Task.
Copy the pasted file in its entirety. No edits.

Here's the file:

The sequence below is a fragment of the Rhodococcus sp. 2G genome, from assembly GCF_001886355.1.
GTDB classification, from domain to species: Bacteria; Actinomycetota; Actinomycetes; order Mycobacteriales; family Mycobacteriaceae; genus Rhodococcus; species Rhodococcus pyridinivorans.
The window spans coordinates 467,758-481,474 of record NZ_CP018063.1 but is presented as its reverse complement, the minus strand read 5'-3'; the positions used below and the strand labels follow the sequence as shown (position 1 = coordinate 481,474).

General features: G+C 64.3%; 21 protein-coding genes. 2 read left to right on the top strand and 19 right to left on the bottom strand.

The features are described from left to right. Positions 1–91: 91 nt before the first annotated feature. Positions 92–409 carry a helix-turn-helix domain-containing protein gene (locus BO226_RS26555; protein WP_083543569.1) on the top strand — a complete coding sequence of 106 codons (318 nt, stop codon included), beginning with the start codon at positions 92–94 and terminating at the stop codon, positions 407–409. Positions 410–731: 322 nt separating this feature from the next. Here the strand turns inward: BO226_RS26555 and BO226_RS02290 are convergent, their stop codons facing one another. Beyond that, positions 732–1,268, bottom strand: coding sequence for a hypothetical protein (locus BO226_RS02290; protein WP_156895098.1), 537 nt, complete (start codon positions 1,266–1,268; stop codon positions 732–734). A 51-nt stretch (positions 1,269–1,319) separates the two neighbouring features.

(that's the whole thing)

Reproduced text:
The sequence below is a fragment of the Rhodococcus sp. 2G genome, from assembly GCF_001886355.1.
GTDB classification, from domain to species: Bacteria; Actinomycetota; Actinomycetes; order Mycobacteriales; family Mycobacteriaceae; genus Rhodococcus; species Rhodococcus pyridinivorans.
The window spans coordinates 467,758-481,474 of record NZ_CP018063.1 but is presented as its reverse complement, the minus strand read 5'-3'; the positions used below and the strand labels follow the sequence as shown (position 1 = coordinate 481,474).

General features: G+C 64.3%; 21 protein-coding genes. 2 read left to right on the top strand and 19 right to left on the bottom strand.

The features are described from left to right. Positions 1–91: 91 nt before the first annotated feature. Positions 92–409 carry a helix-turn-helix domain-containing protein gene (locus BO226_RS26555; protein WP_083543569.1) on the top strand — a complete coding sequence of 106 codons (318 nt, stop codon included), beginning with the start codon at positions 92–94 and terminating at the stop codon, positions 407–409. Positions 410–731: 322 nt separating this feature from the next. Here the strand turns inward: BO226_RS26555 and BO226_RS02290 are convergent, their stop codons facing one another. Beyond that, positions 732–1,268, bottom strand: coding sequence for a hypothetical protein (locus BO226_RS02290; protein WP_156895098.1), 537 nt, complete (start codon positions 1,266–1,268; stop codon positions 732–734). A 51-nt stretch (positions 1,269–1,319) separates the two neighbouring features.